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Boyfriends Do More Housework Than Husbands

Jeanna Bryner

LiveScience Staff

LiveScience.comWed Aug 29, 1:15 PM ET

Married men do less housework than live-in boyfriends, finds an international survey.

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But married women do more housework than their live-in counterparts.

“Marriage as an institution seems to have a traditionalizing effect on couples—even couples who see men and women as equal,” said co-researcher Shannon Davis, a sociologist at George Mason University in Virginia.

Understanding the dynamics of couples who live together but are not married has become more important as cohabitation around the globe increases. More than 5 million unmarried partner households (more than 10 million individuals) currently exist in the United States, according to a 2006 report by the U.S. Census Bureau.

"I do," just not housework

The scientists analyzed surveys gathered in 2002 from 28 nations, from 17,636 respondents (8,119 males and 9,517 females) as part of the Family and Changing Gender Roles III Survey. All respondents were either married or cohabiting with a significant other.

Overall, they found men spent about 9 hours a week on housework compared with women, who spent more than 20 hours weekly.

"There's still a gender norm, since women do more housework than men regardless of union type," said study team member Jennifer Gerteisen Marks, who is working on a doctorate degree at North Carolina State University.

Regardless of the couples' relative earnings or work hours, cohabiting males reported more household hours than did their married counterparts, while the opposite was true for women, with wives picking up the broom less often than live-in girlfriends.

Equal partners

Other factors also came into play. Men who raked in more earnings than their partners did fewer hours of housework than men with lower relative incomes. "Those in the household with greater resources will leverage those resources to bargain their way out of housework," the authors write in the September issue of the Journal of Family Issues.

Couples who viewed men and women as equals were more likely to divvy up chores equally. But even in "egalitarian households," married men still contributed less to household chores than did their wives.

"It's consistent with prior research, which has shown that the roles of wives and husbands are very powerful," Marks told LiveScience. "In a cohabiting relationship there aren't such strongly prescribed social norms, which trickle down to things like housewo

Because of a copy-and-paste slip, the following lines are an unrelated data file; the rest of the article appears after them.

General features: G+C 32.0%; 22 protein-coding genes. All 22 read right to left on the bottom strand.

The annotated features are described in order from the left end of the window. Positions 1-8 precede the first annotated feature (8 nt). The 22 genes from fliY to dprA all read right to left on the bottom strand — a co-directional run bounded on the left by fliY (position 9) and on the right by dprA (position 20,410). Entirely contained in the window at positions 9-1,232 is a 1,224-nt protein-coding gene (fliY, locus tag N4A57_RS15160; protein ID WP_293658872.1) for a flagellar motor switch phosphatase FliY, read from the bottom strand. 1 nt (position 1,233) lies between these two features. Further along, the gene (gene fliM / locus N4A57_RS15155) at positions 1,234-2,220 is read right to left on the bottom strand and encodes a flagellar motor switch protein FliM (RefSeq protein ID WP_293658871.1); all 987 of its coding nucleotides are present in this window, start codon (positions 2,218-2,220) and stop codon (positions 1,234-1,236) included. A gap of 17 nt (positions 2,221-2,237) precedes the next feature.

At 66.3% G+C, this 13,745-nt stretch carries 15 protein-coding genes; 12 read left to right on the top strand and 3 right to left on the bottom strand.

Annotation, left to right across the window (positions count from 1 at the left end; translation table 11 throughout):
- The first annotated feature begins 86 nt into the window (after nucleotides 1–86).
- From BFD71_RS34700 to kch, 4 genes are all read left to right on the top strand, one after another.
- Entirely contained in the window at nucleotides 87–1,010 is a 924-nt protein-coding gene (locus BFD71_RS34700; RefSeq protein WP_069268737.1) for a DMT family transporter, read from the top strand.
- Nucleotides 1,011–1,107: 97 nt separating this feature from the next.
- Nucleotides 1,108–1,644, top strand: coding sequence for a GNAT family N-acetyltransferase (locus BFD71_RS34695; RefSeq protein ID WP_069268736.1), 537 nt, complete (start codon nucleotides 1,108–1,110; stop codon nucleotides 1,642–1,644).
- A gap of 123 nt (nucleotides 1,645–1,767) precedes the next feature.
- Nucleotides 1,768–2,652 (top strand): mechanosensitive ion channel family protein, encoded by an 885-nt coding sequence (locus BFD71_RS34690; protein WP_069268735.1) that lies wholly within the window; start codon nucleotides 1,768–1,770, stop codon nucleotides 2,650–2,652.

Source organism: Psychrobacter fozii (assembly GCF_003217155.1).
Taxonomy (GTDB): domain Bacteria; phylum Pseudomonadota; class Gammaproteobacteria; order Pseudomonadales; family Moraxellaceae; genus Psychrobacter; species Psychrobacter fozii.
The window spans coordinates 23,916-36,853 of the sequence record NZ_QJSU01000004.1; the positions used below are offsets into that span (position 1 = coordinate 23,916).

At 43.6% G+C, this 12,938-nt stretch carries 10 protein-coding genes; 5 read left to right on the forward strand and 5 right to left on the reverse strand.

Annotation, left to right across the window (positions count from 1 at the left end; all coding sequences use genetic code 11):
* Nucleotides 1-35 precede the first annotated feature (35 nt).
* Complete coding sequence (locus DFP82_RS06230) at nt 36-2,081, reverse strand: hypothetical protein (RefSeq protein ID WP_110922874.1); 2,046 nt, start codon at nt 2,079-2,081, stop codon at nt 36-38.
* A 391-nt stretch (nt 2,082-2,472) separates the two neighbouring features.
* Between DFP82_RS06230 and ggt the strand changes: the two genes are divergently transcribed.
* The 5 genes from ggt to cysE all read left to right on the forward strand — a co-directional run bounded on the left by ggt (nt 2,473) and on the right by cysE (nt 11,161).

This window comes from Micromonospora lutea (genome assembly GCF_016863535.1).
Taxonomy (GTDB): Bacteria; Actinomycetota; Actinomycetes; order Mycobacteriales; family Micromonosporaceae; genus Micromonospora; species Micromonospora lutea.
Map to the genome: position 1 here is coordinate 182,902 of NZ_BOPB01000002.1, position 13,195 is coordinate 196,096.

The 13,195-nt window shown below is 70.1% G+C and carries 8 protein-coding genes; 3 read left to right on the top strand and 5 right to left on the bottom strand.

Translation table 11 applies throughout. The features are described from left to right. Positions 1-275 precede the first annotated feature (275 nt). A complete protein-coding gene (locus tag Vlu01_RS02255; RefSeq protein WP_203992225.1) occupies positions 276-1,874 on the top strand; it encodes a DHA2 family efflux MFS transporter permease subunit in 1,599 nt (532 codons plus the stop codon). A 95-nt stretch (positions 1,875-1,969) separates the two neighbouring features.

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If marriage is such a bad deal for women, how come it's always women trying to pressure a guy into marriage? Probably because this study is a load of bull, and marriage is usually a sweet deal for a female. Next time your gf or some married people try to pressure you into marriage, try bringing up these studies and saying you just don't want to oppress women and see how far it gets you.

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I got a Hypothesis to explain this.

The Boyfriend does it so he can get in the pants of his/her girlfriend. Once they are married, the Pants have already been infiltrated, thus the loss of reason to do these house chores

That's what I was thinking. Once you're married you have full security over sex and therefore don't have to kiss ass and do house chores the whole time.

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So basically this article is saying that when the woman in a relationship decides sex isn't all that important anymore (otherwise known as month 13 of a marriage) then guys think household chores aren't that important anymore. Interesting.

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Don't you think that scientists have something mayyyybeee just a little more important to figure out, rather than who does more housework boyfriends or husbands ?

Cancer research has been suspended indefinetely until this gets straightened out.

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But do you do it right?

she grabs my clothes and washes them sometimes cause mine tend to smell bad after the 4th or 10th time i wear them.

Its not something he has to do, which means any foldings good enough for me

matthew = 2 points

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Don't you think that scientists have something mayyyybeee just a little more important to figure out, rather than who does more housework boyfriends or husbands ?

This wasn't a scientific study, it was just a survey, and they probably only asked a bunch of women in a women's studies class. The article was also written by a woman. Can you say bias?

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